News & Events

DPH Deems Steward Morton Hospital’s 32-Bed Substance Abuse Treat Unit An Essential Service “Necessary for Preserving Access and Health Status Within the Hospital’s Service Area.”

Advocates voice skepticism of the impact of the DPH decision, as it is the latest of dozens of such closings deemed essential, which hospitals closed anyway, as DPH has no authority to require providers to maintain any service, no matter how essential to public health

The decision comes as the Joint Committee on Healthcare Financing has scheduled a hearing on June 20th to consider pending legislation designed to give the state and communities more power to preserve essential services

BOSTON, Mass – The Department of Public Health has issued its findings regarding Steward Healthcare’s plan to close the 32-bed MORCAP (Morton Comprehensive Addiction Program), located at Steward Morton Hospital in Taunton, deeming the program an essential service “necessary for preserving access and health status within the hospital’s service area.  The full DPH letter can be found here.

The DPH finding follows strong opposition and extensive testimony from local public officials, nurses, addiction treatment and community advocates who attended the required public hearing, held by DPH on May 18, where they claimed the closure will only add to a growing crisis in the region, as local hospital emergency departments are already overburdened with patients waiting for addiction treatment beds and services. 

In its letter detailing its findings, the DPH notified Steward that they have 15 days to submit a letter detailing it’s plan on how the corporation intends to mitigate the negative impact of the closure on the community, including how it intends to provide alternative sources of transportation, ensure access to this same level of care at alternative sites, how they will ensure those services admit patients regardless of their insurance status, and how these alternative services will be safely staffed, among other requirements. 

“While we are pleased to see that DPH agrees with us that this is an essential service for the community, we see their call for a plan from Steward as an empty exercise, as the plan fails to do the only thing that will ensure access to the same level of care for the community, which is to maintain this essential service!,” said Katie Murphy, president of the Massachusetts Nurses Association, which represents the nurses who staff the program. “For 15 years we have watched Steward and all other hospital systems close these programs, issue these pointless plans required by DPH, which, first of all, are no substitute for the service being lost, and second, the hospitals rarely if ever follow through on what is promised in those plans.”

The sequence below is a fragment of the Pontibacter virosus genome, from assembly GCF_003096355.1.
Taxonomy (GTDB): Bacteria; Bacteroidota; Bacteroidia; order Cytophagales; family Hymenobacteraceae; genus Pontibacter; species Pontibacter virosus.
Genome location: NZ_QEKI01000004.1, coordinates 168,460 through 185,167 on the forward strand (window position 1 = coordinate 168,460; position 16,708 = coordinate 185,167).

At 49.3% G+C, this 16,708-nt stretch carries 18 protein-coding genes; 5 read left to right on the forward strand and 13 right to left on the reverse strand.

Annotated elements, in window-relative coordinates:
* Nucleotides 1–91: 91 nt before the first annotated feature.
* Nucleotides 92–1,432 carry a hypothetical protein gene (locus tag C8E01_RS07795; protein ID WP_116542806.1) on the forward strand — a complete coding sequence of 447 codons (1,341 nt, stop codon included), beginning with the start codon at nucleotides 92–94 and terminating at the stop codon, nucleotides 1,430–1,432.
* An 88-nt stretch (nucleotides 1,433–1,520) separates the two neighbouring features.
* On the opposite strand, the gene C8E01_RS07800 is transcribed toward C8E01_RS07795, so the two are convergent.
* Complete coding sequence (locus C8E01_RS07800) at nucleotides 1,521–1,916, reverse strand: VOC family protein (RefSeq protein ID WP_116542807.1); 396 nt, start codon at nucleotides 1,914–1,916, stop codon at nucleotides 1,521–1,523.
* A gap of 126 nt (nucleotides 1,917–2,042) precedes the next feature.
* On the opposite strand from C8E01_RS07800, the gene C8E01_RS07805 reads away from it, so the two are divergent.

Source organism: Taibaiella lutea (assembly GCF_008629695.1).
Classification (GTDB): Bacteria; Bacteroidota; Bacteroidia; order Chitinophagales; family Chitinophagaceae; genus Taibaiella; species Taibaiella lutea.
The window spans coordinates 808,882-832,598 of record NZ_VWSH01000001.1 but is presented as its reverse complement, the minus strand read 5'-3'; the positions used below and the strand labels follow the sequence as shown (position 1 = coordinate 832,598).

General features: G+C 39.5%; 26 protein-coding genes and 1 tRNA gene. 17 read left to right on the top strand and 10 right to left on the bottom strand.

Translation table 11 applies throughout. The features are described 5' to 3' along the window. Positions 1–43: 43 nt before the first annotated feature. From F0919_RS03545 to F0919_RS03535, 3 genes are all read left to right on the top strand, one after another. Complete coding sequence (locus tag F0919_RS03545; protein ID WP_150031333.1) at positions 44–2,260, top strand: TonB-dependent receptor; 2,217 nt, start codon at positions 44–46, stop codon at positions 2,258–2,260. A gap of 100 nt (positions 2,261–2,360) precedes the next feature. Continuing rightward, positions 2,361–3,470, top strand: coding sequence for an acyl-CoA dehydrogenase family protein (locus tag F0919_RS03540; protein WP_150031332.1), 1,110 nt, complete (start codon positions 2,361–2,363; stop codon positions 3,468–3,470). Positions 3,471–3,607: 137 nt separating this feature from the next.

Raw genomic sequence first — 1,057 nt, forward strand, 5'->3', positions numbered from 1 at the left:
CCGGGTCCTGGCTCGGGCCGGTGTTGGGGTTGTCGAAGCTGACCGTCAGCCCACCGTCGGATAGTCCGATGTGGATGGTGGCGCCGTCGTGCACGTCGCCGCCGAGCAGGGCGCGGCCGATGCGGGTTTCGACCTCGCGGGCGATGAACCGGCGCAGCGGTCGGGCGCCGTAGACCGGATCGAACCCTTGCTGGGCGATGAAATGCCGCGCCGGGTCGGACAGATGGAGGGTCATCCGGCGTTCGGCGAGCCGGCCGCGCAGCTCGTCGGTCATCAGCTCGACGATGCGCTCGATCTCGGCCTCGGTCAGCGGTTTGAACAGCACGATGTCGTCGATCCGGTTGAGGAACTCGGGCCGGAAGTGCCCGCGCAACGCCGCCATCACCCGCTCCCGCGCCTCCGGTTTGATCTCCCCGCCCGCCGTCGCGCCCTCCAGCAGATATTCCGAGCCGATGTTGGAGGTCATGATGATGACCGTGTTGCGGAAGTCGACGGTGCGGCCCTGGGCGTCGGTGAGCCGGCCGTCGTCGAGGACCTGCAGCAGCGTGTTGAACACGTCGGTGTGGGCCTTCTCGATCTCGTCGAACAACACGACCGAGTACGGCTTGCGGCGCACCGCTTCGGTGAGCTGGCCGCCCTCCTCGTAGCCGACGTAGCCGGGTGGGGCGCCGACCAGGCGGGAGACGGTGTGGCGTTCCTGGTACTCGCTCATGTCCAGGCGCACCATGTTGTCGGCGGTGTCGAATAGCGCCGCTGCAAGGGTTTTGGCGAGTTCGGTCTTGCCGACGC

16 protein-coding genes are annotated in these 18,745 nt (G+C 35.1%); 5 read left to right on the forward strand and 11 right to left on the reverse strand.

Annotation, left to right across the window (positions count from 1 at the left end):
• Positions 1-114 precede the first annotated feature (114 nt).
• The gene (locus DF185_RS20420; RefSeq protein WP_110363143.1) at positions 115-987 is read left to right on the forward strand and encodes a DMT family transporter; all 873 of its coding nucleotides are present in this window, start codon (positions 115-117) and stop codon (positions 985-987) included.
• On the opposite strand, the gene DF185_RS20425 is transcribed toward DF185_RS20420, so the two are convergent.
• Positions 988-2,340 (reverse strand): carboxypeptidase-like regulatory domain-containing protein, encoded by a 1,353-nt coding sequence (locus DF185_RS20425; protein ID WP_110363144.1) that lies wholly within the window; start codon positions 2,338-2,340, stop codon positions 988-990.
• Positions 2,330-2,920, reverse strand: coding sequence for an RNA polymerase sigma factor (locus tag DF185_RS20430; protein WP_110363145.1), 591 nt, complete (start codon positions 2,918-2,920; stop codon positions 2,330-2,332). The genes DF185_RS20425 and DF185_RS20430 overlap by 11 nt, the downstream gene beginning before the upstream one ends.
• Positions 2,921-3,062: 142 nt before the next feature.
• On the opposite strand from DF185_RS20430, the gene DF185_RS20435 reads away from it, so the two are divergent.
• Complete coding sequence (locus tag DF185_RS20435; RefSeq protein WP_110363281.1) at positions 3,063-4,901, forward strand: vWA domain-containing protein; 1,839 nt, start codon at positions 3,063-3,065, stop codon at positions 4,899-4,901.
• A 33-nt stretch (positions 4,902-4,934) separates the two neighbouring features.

The MNA is not alone in its skepticism about the current process for addressing the loss of essential services.  State Senator Marc Pacheco, who represents Taunton and other communities served by MORCAP, submitted scathing written testimony critical of the process, stating in part:

“The public hearing process conducted by the Division of Health Care Facility Licensure following the proposed closure of an essential service is completely devoid of any value to the community members who participate. Considering the consistency with which the Division officially deems a local community’s healthcare services “essential” just they are nevertheless relocated and/or gutted, this painful process borders on unusual cruelty to the community members whose health and well-being rely on said care. If the Department or Division officially finds services to be “essential,” and then does nothing to prevent those services from being eliminated, then I respectfully submit that our current classification system has no actual value or purpose.”